Misguided Representation

We are a group of Tufts tour guides who love talking to prospective students and parents about our experiences at this school. We know that the tours we give are crucial to the Office of Admissions’ success, and we work hard to accurately and fairly depict what college life at Tufts is like. But we are frustrated with the inequity, misrepresentation, and deception of the tour guide program at Tufts. We alone cannot speak to the multitude of experiences that Tufts students have, and the tour guide program administration actively limits the ability of all voices to be heard by prospective students.


We are unpaid volunteers. Our commitment to the program requires that we give at least seven tours a semester, during class blocks, weekends, and holidays. If we fail to give both the appropriate number of tours and attend regularly scheduled group meetings, we are removed from the program. Outside of the occasional complimentary donut and a discount at the campus bookstore, we receive very little recognition and compensation for our contributions.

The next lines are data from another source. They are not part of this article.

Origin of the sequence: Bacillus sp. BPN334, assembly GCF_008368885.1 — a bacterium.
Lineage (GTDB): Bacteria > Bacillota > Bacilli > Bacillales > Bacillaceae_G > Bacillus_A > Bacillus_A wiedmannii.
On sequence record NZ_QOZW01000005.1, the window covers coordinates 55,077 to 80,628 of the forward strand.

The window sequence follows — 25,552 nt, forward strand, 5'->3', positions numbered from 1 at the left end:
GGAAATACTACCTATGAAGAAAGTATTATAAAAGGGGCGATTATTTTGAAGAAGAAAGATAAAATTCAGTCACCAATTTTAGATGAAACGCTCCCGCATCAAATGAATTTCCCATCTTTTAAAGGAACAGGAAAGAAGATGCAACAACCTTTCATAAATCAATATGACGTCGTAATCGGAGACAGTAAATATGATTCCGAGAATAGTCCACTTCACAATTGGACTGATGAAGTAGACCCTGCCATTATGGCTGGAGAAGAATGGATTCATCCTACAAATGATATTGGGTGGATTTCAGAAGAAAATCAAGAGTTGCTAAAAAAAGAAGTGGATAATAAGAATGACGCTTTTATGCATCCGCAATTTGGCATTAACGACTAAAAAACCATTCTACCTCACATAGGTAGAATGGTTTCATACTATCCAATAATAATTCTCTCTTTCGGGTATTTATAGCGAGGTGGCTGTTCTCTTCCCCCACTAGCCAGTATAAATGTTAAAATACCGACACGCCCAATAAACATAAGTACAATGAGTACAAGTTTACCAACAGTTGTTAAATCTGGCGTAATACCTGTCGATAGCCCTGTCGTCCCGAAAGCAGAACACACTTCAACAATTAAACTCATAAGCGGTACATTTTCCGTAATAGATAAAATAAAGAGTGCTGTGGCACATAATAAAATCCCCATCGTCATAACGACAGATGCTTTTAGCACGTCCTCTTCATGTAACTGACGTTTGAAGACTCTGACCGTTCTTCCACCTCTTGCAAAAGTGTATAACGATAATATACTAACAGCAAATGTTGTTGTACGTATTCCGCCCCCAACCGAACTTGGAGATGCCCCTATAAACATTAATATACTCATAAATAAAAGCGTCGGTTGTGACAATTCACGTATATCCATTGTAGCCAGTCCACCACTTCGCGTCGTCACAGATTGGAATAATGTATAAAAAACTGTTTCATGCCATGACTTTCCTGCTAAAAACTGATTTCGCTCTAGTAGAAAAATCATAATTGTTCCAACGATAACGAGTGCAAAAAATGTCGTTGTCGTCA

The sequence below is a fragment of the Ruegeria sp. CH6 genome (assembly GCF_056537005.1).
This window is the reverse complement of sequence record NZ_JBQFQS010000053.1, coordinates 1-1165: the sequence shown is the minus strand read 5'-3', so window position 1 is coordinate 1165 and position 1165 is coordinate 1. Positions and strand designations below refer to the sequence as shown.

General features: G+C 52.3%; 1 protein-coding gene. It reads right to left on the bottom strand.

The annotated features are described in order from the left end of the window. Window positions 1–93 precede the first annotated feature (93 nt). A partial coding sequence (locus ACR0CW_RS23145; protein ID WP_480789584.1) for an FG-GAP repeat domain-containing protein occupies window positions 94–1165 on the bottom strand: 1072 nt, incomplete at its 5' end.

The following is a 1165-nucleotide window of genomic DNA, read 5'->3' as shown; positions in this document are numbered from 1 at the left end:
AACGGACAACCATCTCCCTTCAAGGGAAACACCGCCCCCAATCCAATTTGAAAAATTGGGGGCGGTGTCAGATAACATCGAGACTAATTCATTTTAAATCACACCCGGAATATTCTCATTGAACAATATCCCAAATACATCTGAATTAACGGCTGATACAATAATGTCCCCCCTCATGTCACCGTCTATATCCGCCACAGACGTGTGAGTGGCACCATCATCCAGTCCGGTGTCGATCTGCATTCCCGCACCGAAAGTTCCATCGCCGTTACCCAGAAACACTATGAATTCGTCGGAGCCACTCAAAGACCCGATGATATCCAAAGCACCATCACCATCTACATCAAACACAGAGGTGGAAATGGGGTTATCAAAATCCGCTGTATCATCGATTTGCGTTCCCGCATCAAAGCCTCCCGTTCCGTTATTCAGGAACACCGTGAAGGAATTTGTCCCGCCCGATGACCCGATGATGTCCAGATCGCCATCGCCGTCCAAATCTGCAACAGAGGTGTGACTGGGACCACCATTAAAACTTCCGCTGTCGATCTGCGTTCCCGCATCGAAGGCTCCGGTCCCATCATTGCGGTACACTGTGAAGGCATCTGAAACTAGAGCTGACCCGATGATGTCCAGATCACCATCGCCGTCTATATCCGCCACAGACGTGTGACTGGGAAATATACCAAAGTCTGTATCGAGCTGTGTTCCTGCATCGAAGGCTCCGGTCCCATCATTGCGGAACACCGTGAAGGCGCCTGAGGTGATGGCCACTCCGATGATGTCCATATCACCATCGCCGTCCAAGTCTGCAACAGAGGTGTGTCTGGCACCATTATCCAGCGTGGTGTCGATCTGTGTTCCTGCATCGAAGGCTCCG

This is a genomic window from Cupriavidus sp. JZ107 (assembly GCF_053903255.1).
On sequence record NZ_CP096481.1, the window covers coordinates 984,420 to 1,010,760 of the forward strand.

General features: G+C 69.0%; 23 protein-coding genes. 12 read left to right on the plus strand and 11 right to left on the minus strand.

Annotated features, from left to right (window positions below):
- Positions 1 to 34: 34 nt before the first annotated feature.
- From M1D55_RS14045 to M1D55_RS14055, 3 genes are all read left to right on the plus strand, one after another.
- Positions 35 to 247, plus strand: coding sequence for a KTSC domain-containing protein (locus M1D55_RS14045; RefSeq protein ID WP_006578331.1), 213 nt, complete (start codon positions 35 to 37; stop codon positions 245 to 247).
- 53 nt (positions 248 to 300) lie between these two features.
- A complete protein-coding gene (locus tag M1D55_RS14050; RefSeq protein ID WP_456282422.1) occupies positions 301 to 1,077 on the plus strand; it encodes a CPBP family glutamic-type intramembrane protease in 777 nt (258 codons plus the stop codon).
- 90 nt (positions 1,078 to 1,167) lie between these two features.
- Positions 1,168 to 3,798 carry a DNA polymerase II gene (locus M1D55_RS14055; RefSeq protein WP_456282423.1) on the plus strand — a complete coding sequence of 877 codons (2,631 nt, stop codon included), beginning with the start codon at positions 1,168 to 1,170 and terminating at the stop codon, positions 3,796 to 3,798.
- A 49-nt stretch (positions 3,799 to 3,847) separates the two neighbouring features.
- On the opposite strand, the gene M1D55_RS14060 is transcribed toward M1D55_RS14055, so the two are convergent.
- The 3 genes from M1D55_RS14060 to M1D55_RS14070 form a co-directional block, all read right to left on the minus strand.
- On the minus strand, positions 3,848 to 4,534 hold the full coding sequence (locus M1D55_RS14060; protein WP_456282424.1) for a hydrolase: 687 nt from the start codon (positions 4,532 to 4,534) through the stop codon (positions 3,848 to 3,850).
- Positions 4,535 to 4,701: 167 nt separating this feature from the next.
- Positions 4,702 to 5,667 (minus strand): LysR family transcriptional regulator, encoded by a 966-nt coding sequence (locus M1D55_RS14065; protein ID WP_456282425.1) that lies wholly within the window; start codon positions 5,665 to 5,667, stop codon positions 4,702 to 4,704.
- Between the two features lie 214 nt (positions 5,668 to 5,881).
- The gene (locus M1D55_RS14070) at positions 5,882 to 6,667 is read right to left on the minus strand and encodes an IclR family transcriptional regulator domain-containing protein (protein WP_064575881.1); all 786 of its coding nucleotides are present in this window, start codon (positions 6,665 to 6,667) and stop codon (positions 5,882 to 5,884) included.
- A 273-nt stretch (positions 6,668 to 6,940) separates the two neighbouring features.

By not paying tour guides, the program systematically ignores the financial barriers that prevent many students from devoting unpaid time and energy to the tour guide program. In the 2016-2017 school year, over 35 percent of the Tufts undergraduate student body received financial aid, which often includes a work-study component. Some university programs, such as Tisch Scholars and Tufts Literacy Corps, allow students to devote their time to these programs and receive payment through work-study in return. However, the tour guide program does not offer this option. Many students cannot afford the time commitment expected of guides if it does not count towards their work study, which leaves low-income students underrepresented in the group of guides. The program’s inaccessibility to students on financial aid sends the message to both current and prospective students that these voices are not valued.